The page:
The Civil Aviation Safety Authority will introduce the drone registration and accreditation scheme progressively starting July 1st, 2019.
Under the proposal most recreational drones weighing more than 250 grams will need to be registered annually using a simple online process. Recreational drone operators who only ever fly indoors, or only at an approved model aircraft airfield will be exempt from the need to do registration and accreditation. The rules will affect pilots of many popular consumer drones, including DJI's Mavic series (734g+) and Phantom series (1kg+).
Drones of all weights operated at any time for commercial purposes will also need to be registered annually. Australian Photography report that CASA is estimating it would cost $20 a year for recreational drones, while commercial drone users will be charged anywhere from $100 to $160.
Part of the scheme is accreditation that will require people to do a short online education course, based around a video. This will be followed by a short online quiz. Accreditation will be required for people who don’t hold a remote pilot licence, unless they’re operating a drone 250 grams or under, or participating at an approved model airfield. Accreditation will need to be renewed every three years.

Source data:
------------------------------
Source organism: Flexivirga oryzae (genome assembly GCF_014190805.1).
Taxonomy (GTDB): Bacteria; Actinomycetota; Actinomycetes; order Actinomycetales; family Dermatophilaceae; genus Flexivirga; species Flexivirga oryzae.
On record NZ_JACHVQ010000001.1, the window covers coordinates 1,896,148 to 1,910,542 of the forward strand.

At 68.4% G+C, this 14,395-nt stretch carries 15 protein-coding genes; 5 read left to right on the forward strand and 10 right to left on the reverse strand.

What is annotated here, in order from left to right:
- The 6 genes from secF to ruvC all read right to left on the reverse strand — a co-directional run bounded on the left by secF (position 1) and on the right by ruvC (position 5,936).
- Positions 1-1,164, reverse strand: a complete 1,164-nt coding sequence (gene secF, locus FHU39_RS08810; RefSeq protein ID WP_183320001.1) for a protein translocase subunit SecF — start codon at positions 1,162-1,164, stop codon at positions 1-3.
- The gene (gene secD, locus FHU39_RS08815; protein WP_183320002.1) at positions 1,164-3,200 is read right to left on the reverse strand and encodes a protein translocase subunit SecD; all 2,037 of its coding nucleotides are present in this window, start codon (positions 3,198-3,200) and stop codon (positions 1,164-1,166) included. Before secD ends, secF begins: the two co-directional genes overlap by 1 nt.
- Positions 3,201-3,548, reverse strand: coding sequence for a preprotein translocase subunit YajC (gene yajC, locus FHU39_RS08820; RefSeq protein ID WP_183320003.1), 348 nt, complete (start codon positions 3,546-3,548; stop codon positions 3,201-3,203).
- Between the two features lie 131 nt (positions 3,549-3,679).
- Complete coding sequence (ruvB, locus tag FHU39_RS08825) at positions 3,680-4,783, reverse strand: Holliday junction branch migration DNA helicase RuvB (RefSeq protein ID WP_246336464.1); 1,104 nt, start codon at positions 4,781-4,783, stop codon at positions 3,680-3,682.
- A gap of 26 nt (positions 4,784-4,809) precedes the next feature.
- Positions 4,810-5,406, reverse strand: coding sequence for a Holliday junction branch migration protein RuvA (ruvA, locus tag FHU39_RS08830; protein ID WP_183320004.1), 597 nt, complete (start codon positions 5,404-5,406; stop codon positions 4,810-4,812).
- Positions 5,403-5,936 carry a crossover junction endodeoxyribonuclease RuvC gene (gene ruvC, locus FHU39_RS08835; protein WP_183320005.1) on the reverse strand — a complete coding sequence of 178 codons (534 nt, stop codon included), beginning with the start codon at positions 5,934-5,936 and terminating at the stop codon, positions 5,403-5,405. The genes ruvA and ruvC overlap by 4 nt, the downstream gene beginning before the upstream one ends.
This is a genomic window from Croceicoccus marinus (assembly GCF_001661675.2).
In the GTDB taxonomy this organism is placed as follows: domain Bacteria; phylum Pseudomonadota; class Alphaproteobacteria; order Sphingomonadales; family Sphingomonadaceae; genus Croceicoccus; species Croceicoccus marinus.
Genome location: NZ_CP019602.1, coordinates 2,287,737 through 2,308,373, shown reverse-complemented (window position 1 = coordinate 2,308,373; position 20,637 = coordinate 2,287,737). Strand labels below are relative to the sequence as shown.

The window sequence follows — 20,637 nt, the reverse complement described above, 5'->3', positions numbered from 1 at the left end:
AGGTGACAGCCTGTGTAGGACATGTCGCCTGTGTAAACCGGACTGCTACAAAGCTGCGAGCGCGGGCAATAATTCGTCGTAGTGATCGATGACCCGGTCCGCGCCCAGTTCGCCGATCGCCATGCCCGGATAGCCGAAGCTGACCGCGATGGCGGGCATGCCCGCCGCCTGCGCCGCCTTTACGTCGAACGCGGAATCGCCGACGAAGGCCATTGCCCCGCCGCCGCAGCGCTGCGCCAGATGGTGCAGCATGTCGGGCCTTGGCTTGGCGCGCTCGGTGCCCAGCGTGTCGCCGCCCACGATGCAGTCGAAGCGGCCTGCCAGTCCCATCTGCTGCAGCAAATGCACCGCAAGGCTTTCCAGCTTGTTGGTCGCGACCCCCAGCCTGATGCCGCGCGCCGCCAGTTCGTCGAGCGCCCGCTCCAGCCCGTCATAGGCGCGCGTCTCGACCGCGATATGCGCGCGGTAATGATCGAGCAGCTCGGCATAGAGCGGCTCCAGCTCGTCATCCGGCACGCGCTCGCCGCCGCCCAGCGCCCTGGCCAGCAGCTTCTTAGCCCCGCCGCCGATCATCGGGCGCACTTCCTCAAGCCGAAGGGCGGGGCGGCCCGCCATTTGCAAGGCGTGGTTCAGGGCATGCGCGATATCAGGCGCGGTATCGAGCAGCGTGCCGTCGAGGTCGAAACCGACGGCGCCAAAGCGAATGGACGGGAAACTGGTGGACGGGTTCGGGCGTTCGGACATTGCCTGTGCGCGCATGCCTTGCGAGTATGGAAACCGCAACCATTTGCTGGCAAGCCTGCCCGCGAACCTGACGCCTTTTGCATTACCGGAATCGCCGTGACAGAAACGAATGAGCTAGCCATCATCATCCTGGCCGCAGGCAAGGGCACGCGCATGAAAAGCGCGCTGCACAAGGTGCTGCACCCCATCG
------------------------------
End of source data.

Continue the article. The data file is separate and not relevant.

It is proposed that people will need to be 16 years or older to register a drone, with younger people to be supervised by a person over 18 years old who is accredited.
The online process of drone registration and accreditation is estimated to take about 15 minutes for most people to complete.
CASA’s CEO and Director of Aviation Safety, Shane Carmody, said the proposed drone registration and accreditation scheme will bring a range of safety and community benefits.
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“The proposed scheme will make sure everyone who flies a drone knows what the safety rules are,” Mr Carmody said.
“It will also mean we can effectively target safety information to the people who need it.
“Importantly, it will make it easier for authorities to identify when someone is breaking the drone safety rules and to take the appropriate action, which can be penalties of up to $10,500.”
The Federal Government has supported the introduction of a mandatory accreditation and registration system for drones. This was in a response to the recommendation from a Senate Standing Committee on Rural and Regional Affairs and Transport inquiry.
The community were encouraged to comment on the drone registration and accreditation scheme up until 22 February 2019.
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